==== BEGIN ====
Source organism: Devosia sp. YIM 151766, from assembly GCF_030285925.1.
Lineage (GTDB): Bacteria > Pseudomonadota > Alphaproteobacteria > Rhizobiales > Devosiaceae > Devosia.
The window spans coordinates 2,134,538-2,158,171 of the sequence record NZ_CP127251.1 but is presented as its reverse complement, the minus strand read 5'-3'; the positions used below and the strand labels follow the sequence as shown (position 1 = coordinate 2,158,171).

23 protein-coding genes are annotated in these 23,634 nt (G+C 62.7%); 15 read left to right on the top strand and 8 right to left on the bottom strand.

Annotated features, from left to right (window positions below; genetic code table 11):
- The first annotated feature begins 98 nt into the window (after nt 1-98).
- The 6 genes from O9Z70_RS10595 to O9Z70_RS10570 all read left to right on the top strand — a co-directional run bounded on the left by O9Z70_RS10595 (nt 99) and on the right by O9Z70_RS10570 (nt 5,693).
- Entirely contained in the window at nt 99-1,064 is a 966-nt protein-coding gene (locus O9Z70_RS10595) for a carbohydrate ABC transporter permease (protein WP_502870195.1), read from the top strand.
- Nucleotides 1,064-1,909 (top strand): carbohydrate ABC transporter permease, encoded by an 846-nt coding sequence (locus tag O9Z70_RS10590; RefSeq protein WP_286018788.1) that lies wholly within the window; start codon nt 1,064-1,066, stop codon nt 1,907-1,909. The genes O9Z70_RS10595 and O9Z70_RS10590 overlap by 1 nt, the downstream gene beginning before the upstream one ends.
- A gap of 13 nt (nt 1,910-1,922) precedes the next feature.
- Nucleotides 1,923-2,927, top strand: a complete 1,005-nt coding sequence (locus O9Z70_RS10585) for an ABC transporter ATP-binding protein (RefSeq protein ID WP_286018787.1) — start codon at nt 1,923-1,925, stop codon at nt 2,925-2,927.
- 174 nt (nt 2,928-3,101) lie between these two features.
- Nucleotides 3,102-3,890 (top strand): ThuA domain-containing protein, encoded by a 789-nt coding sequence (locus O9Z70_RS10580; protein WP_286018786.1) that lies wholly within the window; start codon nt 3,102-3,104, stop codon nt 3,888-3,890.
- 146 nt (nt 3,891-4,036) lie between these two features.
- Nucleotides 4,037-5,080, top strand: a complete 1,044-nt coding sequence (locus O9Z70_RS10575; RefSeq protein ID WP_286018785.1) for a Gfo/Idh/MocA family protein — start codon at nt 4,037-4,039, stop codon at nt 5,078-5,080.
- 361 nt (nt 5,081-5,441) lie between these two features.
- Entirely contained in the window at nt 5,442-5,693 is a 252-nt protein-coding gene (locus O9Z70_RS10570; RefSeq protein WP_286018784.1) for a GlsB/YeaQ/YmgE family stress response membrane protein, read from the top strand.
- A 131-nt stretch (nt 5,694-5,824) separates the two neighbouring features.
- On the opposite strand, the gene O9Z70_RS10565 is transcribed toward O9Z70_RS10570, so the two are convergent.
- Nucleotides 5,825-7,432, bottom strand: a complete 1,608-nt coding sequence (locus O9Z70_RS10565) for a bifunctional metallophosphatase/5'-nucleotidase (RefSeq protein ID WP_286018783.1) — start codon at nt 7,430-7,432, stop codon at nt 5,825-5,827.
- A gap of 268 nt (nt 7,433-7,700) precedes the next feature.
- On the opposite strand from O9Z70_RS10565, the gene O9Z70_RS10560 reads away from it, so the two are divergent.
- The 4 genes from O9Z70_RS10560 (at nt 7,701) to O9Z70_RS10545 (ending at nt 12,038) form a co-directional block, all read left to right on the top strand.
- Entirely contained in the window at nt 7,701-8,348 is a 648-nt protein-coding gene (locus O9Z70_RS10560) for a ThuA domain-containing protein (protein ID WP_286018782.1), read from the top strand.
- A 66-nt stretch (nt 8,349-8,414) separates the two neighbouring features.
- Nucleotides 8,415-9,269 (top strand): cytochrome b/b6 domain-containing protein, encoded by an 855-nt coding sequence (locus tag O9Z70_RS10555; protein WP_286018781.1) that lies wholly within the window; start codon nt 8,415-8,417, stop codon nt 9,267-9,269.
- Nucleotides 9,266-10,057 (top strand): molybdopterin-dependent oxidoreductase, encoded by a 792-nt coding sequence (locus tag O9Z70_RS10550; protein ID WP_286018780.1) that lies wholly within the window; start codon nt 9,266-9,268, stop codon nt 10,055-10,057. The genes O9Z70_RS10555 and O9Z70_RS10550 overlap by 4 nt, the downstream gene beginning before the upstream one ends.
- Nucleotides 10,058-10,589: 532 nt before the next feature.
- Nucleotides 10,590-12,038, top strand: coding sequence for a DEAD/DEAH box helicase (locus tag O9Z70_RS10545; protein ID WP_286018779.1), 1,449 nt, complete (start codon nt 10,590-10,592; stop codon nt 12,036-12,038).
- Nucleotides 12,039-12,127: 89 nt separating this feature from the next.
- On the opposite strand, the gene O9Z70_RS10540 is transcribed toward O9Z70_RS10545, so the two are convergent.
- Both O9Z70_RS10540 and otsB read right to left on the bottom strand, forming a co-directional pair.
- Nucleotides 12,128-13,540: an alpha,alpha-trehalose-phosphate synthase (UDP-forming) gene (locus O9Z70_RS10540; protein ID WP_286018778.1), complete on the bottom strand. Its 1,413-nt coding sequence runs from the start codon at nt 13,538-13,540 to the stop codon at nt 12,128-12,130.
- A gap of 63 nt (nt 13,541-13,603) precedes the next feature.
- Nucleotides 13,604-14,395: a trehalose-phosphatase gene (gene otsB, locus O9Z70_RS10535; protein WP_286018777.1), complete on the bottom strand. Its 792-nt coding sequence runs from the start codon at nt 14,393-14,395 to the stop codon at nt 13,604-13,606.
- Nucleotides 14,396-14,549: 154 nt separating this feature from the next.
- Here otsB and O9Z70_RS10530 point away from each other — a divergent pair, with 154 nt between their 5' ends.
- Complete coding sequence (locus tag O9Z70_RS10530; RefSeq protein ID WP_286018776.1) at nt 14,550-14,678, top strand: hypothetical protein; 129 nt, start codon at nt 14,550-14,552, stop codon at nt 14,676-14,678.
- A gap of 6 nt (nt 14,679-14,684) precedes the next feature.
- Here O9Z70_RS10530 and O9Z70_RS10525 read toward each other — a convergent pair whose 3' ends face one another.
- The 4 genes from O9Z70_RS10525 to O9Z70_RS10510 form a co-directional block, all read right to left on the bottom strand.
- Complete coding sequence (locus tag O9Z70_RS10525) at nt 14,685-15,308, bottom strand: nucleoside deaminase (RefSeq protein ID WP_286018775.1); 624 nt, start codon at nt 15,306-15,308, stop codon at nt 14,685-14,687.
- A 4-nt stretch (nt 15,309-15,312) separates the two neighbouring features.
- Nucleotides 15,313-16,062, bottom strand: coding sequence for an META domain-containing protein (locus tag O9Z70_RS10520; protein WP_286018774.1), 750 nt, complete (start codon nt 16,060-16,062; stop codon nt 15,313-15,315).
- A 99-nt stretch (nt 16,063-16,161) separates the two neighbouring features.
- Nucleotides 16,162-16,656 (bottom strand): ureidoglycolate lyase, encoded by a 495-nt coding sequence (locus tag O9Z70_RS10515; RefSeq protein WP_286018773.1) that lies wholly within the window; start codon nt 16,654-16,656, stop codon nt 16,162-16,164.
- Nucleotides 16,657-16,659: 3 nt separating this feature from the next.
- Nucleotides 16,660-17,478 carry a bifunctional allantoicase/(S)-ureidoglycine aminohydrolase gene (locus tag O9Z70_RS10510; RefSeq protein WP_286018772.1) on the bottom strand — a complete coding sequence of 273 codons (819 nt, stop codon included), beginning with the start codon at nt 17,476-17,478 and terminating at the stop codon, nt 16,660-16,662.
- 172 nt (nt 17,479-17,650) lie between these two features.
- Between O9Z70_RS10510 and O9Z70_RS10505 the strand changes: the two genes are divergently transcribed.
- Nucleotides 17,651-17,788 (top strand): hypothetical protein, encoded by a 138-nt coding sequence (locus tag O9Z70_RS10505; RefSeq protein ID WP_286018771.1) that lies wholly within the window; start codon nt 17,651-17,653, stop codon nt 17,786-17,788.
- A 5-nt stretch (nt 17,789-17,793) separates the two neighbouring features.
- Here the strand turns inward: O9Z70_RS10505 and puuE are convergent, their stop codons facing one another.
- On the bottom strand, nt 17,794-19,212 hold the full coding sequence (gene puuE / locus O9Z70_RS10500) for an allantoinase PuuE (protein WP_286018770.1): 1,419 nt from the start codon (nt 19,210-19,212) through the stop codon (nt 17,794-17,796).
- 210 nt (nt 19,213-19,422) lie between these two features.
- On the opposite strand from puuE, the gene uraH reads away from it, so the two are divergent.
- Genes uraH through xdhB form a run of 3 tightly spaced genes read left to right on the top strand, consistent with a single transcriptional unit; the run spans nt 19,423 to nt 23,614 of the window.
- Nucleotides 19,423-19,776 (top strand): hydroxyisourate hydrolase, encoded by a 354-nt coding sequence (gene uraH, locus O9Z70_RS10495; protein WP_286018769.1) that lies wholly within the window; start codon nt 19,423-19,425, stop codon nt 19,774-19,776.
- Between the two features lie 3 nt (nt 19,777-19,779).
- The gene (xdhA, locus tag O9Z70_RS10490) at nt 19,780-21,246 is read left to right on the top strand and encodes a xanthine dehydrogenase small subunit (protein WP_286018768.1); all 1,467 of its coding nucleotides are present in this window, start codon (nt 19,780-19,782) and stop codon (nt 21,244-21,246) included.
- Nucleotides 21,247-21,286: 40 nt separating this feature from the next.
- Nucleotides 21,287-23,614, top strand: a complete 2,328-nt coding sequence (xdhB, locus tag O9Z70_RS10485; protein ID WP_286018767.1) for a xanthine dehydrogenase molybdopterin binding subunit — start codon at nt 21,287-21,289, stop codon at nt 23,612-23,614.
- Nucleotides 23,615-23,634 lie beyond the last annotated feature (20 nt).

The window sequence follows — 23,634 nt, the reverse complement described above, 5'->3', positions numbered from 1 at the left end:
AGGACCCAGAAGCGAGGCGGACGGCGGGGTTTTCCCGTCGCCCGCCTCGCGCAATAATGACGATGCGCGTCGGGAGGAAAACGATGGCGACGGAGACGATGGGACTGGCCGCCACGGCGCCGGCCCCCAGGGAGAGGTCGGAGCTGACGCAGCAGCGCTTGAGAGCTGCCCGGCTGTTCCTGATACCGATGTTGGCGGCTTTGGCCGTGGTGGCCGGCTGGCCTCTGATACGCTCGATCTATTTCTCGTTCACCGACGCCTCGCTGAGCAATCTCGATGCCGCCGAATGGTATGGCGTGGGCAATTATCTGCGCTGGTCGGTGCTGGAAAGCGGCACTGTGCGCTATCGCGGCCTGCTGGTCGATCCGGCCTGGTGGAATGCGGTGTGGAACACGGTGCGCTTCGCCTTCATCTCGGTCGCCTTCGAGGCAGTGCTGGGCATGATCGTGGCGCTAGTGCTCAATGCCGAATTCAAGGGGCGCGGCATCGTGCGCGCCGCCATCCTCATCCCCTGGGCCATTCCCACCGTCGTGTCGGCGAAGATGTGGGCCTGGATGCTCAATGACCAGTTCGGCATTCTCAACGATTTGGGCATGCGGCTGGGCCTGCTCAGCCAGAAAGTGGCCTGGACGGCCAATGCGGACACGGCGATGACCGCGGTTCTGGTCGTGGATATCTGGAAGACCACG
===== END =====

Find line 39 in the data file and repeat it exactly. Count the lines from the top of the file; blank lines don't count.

- A gap of 6 nt (nt 14,679-14,684) precedes the next feature.